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Configure BIND as a slave DNS server

Tested on

Debian (Lenny)
Ubuntu (Lucid, Maverick)

Objective

To configure BIND to act as a slave DNS server for a given zone

Background

A nameserver running BIND can be configured to serve each zone as either a master or a slave:

Every zone should have at least two nameservers. Typical practice is to have one master, and one or two slaves which take their zone data from that master. These instructions describe how to configure the slaves.

Scenario

Suppose that the zone example.com has two nameservers, ns0.example.com (198.51.100.1) and ns1.example.com (203.0.113.1). Of these, ns0 is already configured as a master. You wish to configure ns1 as a slave, taking its zone data from ns0.

Both nameservers are running BIND version 9.

File locations

On Debian-based systems, zone declarations should be placed in the file /etc/bind/named.conf.local and options in the file /etc/bind/named.conf.options. You should not modify /etc/bind/named.conf. Slave zone files should be placed in /var/lib/bind (not /etc/bind) so that named has permission to write to them. Log messages are written to /var/log/daemon.log.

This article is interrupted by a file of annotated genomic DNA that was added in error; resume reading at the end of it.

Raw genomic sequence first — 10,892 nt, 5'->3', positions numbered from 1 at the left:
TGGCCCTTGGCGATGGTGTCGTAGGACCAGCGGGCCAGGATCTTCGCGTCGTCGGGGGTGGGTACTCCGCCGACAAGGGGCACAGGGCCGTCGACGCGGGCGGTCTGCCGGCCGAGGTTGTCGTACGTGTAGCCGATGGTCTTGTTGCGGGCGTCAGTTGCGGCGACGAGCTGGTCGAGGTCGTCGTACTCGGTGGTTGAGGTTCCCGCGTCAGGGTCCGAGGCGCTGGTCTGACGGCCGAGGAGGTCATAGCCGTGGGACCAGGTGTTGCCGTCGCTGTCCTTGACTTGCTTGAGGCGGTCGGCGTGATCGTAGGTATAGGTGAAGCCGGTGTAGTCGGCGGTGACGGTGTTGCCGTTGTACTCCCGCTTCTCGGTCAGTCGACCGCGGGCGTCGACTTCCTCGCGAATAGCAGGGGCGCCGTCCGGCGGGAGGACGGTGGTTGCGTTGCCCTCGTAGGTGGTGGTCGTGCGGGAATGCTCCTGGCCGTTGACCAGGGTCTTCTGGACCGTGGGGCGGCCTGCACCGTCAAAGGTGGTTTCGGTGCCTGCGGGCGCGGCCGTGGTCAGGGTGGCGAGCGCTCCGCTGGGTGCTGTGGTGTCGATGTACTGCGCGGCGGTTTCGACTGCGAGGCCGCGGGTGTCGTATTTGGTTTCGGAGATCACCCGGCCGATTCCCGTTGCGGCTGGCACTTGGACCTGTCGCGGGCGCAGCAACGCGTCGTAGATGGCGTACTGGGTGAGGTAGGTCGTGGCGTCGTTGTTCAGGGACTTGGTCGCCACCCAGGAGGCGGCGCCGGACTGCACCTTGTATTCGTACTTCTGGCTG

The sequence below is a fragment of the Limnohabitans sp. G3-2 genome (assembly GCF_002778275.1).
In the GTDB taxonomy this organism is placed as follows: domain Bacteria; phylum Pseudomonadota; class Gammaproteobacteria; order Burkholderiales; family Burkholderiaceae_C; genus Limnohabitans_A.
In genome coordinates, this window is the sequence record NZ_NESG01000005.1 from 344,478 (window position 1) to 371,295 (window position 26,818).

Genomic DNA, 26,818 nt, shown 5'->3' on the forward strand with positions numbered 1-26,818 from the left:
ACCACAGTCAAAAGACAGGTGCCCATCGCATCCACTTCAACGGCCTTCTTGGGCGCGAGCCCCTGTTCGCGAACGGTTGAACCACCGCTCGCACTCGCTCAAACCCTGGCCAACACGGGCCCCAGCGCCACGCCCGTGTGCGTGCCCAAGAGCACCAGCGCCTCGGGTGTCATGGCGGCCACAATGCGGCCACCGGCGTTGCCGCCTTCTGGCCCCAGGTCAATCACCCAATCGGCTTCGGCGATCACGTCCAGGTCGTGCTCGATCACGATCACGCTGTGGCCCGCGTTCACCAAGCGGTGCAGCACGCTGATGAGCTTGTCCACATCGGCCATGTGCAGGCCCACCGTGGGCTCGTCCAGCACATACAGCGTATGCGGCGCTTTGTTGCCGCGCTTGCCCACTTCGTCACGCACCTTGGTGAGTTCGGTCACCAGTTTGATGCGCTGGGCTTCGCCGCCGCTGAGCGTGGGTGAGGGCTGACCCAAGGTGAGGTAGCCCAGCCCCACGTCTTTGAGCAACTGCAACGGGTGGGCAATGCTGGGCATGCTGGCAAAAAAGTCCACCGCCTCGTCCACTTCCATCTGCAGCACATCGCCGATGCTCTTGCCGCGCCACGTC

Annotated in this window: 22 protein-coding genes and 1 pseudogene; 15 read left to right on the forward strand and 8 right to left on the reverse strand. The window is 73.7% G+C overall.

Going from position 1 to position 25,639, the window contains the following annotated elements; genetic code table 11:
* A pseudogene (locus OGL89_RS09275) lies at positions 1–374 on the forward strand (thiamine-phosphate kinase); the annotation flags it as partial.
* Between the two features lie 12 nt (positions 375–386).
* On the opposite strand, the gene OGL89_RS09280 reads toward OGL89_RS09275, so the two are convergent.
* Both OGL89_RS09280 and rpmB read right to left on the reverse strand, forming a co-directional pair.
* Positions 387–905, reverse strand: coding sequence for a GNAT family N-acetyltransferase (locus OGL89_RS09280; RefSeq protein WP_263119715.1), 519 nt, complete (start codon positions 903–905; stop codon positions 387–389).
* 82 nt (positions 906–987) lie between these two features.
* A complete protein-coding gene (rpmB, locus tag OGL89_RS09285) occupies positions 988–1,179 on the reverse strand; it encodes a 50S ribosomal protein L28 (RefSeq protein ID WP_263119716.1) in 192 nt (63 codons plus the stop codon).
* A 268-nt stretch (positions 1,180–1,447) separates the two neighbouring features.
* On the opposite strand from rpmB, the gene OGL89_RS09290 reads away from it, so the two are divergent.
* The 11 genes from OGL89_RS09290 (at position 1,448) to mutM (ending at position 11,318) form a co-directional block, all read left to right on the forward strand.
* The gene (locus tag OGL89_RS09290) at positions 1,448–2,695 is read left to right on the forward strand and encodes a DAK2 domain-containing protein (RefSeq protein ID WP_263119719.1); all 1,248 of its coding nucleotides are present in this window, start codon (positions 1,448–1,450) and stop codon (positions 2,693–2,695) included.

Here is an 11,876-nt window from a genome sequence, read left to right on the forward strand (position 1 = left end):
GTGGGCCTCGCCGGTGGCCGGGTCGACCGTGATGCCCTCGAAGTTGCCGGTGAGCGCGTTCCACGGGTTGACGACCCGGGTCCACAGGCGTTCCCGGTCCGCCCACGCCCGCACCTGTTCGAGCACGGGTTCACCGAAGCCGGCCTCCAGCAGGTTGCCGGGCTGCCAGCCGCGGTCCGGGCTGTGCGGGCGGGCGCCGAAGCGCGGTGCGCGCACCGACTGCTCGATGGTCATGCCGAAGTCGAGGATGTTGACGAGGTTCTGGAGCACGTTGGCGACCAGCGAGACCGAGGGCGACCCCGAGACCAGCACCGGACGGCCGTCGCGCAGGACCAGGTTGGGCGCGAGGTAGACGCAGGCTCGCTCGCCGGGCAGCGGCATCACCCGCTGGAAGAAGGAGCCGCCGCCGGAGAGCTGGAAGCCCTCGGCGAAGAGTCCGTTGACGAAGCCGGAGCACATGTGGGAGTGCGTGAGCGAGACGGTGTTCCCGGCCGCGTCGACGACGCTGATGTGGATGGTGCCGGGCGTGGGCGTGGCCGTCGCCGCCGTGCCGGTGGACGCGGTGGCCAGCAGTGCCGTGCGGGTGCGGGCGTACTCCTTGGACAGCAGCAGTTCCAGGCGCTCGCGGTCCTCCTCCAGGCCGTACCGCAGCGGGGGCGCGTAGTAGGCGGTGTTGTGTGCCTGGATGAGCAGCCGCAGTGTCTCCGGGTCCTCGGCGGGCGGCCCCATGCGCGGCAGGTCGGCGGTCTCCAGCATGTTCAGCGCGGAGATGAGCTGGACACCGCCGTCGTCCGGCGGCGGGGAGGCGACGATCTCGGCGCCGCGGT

Method

Overview

There are three points to address if ns1 is to act as a slave to ns0:

  1. ns1 must be configured to act as a slave nameserver for the zone.
  2. ns1 must be told when to perform a zone transfer. The preferred method for ns0 to send it a notification whenever a transfer is needed.
  3. ns0 must be configured to allow zone transfers to ns1.

For most purposes the default configuration of BIND would satisfy points 2 and 3, however it is good practice to configure it explicitly if you intend to rely on its behaviour.

Add a slave zone declaration to ns1

The named configuration file must include a zone declaration for each zone to be served. Here is a suitable declaration for the zone example.com on ns1:

zone "example.com" {
  type slave;
  masters { 198.51.100.1; };
  file "/var/lib/bind/db.example.com";
};

Setting the type to slave specifies that the zone data is obtained from another nameserver.

The masters statement contains a list of nameservers from which zone data can be obtained. These need not be masters in the sense defined above: it is possible (and sometimes necessary) for a slave to obtain zone data from another slave. Masters must be specified as IP addresses, not as domain names, however it is possible to define a ‘masters list’ containing the required addresses which can then be referred to symbolically (see below).

Zone files are optional for slave nameservers, but strongly recommended otherwise the slave will lose all knowledge of the zone content whenever it is restarted. It will not then be able to start serving the zone again until it has performed a zone transfer, and if the master is unavailable for any reason then the period of downtime could be substantial.